Aboriginal breastplace for ‘King John Cry, Chief of the Duedolgong Tribe, Argyle’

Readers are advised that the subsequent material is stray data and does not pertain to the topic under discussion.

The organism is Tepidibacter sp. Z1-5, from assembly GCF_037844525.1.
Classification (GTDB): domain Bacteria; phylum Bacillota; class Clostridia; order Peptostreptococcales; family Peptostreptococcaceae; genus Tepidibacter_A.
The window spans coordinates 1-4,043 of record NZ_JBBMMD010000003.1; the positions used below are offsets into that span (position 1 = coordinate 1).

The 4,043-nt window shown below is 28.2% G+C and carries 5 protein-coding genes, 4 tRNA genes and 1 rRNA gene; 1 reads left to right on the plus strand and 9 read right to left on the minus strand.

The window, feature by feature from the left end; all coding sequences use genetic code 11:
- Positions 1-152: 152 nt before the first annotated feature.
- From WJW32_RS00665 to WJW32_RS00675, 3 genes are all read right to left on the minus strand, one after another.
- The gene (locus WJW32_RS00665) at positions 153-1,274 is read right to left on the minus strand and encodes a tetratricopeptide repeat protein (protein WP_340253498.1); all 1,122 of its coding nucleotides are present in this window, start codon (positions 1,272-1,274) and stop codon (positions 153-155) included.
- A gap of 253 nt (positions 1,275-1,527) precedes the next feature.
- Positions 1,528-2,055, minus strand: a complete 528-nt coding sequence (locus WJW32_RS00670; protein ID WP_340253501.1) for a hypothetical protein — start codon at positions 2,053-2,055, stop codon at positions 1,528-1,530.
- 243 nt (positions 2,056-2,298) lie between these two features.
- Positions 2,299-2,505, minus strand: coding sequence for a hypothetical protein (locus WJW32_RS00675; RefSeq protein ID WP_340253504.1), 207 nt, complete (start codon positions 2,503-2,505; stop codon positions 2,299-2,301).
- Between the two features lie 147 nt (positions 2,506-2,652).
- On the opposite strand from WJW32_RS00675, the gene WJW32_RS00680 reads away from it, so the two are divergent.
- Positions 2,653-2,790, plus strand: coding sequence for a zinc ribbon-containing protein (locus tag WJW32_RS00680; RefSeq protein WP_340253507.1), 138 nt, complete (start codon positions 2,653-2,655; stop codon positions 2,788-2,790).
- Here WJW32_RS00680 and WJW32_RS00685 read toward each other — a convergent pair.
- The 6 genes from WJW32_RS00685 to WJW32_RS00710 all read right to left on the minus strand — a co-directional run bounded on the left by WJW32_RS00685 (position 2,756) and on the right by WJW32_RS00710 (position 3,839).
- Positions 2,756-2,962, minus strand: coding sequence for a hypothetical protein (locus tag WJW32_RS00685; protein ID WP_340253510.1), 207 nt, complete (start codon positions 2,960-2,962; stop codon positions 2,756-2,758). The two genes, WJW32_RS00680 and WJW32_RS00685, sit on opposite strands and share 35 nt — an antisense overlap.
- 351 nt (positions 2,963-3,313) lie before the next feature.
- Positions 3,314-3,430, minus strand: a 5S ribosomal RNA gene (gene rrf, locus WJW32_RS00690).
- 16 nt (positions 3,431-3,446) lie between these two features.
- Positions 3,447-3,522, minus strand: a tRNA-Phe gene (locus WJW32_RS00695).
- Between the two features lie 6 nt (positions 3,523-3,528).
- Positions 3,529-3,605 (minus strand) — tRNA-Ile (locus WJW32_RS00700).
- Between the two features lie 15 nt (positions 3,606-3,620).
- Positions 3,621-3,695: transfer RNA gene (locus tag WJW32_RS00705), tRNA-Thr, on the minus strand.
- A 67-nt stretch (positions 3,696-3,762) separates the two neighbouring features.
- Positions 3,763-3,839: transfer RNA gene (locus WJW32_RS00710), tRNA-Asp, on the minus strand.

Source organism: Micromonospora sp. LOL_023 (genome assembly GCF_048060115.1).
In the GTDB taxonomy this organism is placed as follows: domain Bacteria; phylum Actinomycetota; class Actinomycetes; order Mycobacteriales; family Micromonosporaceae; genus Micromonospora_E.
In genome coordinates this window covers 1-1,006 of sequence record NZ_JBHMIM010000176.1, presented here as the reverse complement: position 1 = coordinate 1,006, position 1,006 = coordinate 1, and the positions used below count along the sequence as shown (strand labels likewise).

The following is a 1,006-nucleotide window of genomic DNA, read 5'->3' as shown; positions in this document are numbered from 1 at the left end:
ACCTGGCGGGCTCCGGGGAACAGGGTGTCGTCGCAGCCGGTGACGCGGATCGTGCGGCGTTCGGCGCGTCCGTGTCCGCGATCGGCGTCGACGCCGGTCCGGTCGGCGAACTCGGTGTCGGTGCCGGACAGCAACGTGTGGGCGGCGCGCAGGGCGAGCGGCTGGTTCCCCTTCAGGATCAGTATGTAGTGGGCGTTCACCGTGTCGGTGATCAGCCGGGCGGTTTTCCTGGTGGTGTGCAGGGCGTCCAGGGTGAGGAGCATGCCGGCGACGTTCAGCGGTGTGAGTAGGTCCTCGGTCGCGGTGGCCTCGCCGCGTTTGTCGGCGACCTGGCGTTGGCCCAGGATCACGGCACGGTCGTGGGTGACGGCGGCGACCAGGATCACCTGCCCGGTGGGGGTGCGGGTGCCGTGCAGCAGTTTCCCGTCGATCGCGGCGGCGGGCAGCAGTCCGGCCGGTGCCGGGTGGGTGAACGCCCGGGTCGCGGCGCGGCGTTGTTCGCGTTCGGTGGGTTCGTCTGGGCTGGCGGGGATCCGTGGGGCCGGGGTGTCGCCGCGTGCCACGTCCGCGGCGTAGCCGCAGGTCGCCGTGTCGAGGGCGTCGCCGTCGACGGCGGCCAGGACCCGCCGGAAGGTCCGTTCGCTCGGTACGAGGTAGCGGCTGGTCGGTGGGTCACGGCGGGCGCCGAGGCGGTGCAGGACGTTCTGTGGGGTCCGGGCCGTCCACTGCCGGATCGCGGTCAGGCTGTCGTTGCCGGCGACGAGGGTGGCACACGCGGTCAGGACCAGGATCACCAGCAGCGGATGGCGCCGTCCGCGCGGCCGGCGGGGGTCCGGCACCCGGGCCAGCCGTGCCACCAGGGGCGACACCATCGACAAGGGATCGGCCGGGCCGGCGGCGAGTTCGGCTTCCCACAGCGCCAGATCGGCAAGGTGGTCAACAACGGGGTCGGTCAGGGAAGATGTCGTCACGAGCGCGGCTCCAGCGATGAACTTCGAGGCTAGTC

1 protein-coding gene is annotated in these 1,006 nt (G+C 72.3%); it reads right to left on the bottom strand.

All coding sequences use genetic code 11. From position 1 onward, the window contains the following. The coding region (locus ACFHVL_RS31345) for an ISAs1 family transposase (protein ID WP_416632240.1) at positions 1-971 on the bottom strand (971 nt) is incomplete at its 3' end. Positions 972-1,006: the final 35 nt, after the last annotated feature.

This breastplate is a crescent-shaped brass breastplate with a hole at the edge of each horn to attach a chain. Edmund Milne was born in England and later immigrated to Queensland. He had had personal contact with Aboriginal people throughout his life, from when he lived in Queensland and, from the late 1860s, in New South Wales. This contact may have led him to recording the names of Aboriginal people associated with particular objects in his collection, at a time when this was rarely done. Milne seems to have begun actively collecting Indigenous artefacts in the early 1880s and was still acquiring objects a few months before his death in 1917. In his will, Milne left his ‘Anthropological collection’ to the ‘first Federal Museum opened in the Federal Capital’. The collection remained at Ryde until early 1931 when it was acquired by the Australian Institute of Anatomy in Canberra. It remained there until the Institute's collections were transferred to the National Museum of Australia in 1985.